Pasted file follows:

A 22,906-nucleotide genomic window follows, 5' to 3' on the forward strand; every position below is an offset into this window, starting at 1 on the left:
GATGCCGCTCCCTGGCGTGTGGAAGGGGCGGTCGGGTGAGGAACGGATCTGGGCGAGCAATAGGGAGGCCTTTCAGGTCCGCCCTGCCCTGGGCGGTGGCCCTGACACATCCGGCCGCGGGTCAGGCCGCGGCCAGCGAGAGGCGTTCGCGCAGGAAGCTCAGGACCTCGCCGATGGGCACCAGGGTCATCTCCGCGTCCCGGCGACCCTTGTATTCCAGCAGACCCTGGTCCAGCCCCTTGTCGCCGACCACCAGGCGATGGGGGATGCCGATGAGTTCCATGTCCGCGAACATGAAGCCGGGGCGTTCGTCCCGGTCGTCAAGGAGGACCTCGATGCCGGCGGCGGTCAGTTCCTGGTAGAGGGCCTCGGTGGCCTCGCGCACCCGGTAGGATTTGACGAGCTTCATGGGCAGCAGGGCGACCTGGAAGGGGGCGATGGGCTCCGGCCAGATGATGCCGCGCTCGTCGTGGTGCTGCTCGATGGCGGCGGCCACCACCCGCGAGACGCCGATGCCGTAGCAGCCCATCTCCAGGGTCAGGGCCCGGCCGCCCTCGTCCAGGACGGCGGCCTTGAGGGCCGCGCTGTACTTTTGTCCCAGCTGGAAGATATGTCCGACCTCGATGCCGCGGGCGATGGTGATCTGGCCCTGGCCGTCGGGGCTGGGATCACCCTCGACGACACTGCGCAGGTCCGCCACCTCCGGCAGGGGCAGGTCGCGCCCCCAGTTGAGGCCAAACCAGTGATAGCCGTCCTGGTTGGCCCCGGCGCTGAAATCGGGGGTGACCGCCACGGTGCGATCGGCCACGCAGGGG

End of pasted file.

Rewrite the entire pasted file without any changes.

A 22,906-nucleotide genomic window follows, 5' to 3' on the forward strand; every position below is an offset into this window, starting at 1 on the left:
GATGCCGCTCCCTGGCGTGTGGAAGGGGCGGTCGGGTGAGGAACGGATCTGGGCGAGCAATAGGGAGGCCTTTCAGGTCCGCCCTGCCCTGGGCGGTGGCCCTGACACATCCGGCCGCGGGTCAGGCCGCGGCCAGCGAGAGGCGTTCGCGCAGGAAGCTCAGGACCTCGCCGATGGGCACCAGGGTCATCTCCGCGTCCCGGCGACCCTTGTATTCCAGCAGACCCTGGTCCAGCCCCTTGTCGCCGACCACCAGGCGATGGGGGATGCCGATGAGTTCCATGTCCGCGAACATGAAGCCGGGGCGTTCGTCCCGGTCGTCAAGGAGGACCTCGATGCCGGCGGCGGTCAGTTCCTGGTAGAGGGCCTCGGTGGCCTCGCGCACCCGGTAGGATTTGACGAGCTTCATGGGCAGCAGGGCGACCTGGAAGGGGGCGATGGGCTCCGGCCAGATGATGCCGCGCTCGTCGTGGTGCTGCTCGATGGCGGCGGCCACCACCCGCGAGACGCCGATGCCGTAGCAGCCCATCTCCAGGGTCAGGGCCCGGCCGCCCTCGTCCAGGACGGCGGCCTTGAGGGCCGCGCTGTACTTTTGTCCCAGCTGGAAGATATGTCCGACCTCGATGCCGCGGGCGATGGTGATCTGGCCCTGGCCGTCGGGGCTGGGATCACCCTCGACGACACTGCGCAGGTCCGCCACCTCCGGCAGGGGCAGGTCGCGCCCCCAGTTGAGGCCAAACCAGTGATAGCCGTCCTGGTTGGCCCCGGCGCTGAAATCGGGGGTGACCGCCACGGTGCGATCGGCCACGCAGGGG